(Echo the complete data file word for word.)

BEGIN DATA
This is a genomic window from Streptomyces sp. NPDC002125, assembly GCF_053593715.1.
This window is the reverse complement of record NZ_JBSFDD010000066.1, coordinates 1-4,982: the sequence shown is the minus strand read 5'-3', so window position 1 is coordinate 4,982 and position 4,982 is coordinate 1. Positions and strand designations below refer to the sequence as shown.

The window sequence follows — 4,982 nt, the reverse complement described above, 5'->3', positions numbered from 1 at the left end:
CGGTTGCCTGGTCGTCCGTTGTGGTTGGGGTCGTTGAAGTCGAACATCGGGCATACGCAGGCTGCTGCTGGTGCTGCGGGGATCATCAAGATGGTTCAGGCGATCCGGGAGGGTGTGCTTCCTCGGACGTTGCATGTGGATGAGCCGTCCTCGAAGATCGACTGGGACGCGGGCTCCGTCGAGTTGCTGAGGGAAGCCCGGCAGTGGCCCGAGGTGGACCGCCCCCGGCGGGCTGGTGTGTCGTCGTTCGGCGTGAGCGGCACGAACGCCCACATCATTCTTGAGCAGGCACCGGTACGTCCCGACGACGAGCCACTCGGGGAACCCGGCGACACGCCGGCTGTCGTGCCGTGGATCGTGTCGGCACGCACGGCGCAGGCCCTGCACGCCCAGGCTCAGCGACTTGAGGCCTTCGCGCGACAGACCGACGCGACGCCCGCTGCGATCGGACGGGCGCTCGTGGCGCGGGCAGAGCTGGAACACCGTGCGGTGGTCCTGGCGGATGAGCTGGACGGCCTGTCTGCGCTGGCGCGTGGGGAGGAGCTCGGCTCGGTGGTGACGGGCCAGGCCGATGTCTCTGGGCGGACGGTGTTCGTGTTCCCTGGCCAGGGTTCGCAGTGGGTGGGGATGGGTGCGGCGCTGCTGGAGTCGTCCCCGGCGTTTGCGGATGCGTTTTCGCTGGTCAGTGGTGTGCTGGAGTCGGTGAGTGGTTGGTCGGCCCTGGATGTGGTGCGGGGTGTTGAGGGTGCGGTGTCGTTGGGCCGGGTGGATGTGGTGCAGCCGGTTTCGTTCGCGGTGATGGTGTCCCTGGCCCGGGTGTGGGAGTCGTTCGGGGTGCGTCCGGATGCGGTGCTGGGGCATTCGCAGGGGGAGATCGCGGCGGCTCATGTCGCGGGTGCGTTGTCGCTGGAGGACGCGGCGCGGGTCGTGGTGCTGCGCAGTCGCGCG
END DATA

This is a genomic window from Streptomyces sp. NPDC002125, assembly GCF_053593715.1.
This window is the reverse complement of record NZ_JBSFDD010000066.1, coordinates 1-4,982: the sequence shown is the minus strand read 5'-3', so window position 1 is coordinate 4,982 and position 4,982 is coordinate 1. Positions and strand designations below refer to the sequence as shown.

The window sequence follows — 4,982 nt, the reverse complement described above, 5'->3', positions numbered from 1 at the left end:
CGGTTGCCTGGTCGTCCGTTGTGGTTGGGGTCGTTGAAGTCGAACATCGGGCATACGCAGGCTGCTGCTGGTGCTGCGGGGATCATCAAGATGGTTCAGGCGATCCGGGAGGGTGTGCTTCCTCGGACGTTGCATGTGGATGAGCCGTCCTCGAAGATCGACTGGGACGCGGGCTCCGTCGAGTTGCTGAGGGAAGCCCGGCAGTGGCCCGAGGTGGACCGCCCCCGGCGGGCTGGTGTGTCGTCGTTCGGCGTGAGCGGCACGAACGCCCACATCATTCTTGAGCAGGCACCGGTACGTCCCGACGACGAGCCACTCGGGGAACCCGGCGACACGCCGGCTGTCGTGCCGTGGATCGTGTCGGCACGCACGGCGCAGGCCCTGCACGCCCAGGCTCAGCGACTTGAGGCCTTCGCGCGACAGACCGACGCGACGCCCGCTGCGATCGGACGGGCGCTCGTGGCGCGGGCAGAGCTGGAACACCGTGCGGTGGTCCTGGCGGATGAGCTGGACGGCCTGTCTGCGCTGGCGCGTGGGGAGGAGCTCGGCTCGGTGGTGACGGGCCAGGCCGATGTCTCTGGGCGGACGGTGTTCGTGTTCCCTGGCCAGGGTTCGCAGTGGGTGGGGATGGGTGCGGCGCTGCTGGAGTCGTCCCCGGCGTTTGCGGATGCGTTTTCGCTGGTCAGTGGTGTGCTGGAGTCGGTGAGTGGTTGGTCGGCCCTGGATGTGGTGCGGGGTGTTGAGGGTGCGGTGTCGTTGGGCCGGGTGGATGTGGTGCAGCCGGTTTCGTTCGCGGTGATGGTGTCCCTGGCCCGGGTGTGGGAGTCGTTCGGGGTGCGTCCGGATGCGGTGCTGGGGCATTCGCAGGGGGAGATCGCGGCGGCTCATGTCGCGGGTGCGTTGTCGCTGGAGGACGCGGCGCGGGTCGTGGTGCTGCGCAGTCGCGCG